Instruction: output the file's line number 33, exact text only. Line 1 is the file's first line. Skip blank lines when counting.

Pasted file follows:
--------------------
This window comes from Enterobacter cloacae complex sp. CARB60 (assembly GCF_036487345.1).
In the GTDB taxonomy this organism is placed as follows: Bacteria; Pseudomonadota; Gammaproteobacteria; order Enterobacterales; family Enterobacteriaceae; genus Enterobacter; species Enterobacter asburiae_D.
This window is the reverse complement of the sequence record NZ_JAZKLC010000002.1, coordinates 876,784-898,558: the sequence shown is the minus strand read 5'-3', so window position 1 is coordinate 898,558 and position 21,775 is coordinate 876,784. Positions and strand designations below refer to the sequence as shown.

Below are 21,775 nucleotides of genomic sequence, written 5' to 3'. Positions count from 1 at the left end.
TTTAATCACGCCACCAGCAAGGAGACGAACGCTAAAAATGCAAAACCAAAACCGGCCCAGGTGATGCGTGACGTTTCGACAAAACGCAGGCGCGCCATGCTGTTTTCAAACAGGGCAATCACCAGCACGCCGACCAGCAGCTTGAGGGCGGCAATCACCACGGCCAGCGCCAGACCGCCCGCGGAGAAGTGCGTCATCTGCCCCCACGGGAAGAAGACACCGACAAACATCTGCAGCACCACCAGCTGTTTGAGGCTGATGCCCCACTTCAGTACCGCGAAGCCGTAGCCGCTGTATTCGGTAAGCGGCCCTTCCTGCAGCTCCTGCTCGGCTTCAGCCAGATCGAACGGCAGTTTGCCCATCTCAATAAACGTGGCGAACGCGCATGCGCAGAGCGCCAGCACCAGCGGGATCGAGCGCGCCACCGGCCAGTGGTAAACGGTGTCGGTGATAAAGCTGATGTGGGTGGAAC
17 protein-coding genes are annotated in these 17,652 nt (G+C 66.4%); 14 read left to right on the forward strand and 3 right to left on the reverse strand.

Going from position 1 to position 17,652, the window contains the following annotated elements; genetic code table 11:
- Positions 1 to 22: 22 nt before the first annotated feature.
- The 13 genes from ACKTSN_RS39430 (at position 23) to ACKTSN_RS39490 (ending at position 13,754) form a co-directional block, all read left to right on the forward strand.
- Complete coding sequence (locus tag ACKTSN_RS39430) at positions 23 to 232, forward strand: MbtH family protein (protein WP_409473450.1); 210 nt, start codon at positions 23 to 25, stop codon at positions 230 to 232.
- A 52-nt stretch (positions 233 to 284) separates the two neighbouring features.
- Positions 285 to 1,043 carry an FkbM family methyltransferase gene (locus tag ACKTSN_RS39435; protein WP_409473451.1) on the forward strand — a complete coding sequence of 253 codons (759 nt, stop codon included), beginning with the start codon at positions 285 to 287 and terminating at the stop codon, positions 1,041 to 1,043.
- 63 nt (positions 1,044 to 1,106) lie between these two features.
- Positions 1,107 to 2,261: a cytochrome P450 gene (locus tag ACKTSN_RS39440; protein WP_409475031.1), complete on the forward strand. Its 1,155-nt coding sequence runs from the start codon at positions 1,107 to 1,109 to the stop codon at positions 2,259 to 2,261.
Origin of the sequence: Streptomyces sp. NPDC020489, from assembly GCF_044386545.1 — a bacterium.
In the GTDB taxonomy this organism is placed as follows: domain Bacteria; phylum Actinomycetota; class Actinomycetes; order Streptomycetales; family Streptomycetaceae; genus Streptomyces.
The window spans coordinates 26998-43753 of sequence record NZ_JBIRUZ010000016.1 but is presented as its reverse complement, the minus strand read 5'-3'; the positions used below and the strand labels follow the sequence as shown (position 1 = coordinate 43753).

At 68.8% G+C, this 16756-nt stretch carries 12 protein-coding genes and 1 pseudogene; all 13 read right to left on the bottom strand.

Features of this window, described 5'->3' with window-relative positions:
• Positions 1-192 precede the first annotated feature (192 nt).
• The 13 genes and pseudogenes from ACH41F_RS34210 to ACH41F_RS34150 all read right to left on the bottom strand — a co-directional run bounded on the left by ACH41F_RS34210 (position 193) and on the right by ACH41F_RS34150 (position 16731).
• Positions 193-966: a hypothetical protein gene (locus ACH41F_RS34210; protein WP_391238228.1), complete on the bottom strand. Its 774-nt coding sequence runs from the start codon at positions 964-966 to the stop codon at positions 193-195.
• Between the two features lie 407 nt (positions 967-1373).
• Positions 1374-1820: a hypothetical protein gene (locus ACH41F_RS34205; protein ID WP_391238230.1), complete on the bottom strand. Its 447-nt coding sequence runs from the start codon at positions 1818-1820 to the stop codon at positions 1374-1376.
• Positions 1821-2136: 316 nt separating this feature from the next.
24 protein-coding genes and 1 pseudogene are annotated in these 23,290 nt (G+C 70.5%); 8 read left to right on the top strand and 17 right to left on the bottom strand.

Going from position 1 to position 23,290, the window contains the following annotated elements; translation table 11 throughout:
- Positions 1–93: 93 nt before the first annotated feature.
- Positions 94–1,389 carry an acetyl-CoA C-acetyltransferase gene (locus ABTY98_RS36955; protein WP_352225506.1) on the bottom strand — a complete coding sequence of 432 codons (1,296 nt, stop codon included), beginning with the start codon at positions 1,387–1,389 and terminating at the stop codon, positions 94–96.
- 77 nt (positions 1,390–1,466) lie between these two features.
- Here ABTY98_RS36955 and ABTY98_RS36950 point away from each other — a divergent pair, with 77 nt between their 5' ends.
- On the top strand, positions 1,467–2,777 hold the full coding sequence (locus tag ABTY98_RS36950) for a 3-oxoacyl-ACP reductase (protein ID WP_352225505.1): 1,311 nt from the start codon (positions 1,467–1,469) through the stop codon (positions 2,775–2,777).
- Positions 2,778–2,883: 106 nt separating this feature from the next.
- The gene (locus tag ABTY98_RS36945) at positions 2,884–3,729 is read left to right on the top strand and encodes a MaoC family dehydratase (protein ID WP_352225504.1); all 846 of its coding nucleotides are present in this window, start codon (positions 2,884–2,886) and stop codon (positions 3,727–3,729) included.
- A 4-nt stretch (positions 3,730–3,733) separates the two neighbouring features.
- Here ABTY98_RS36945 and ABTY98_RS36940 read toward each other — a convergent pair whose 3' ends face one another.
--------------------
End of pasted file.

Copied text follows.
- Positions 2,778–2,883: 106 nt separating this feature from the next.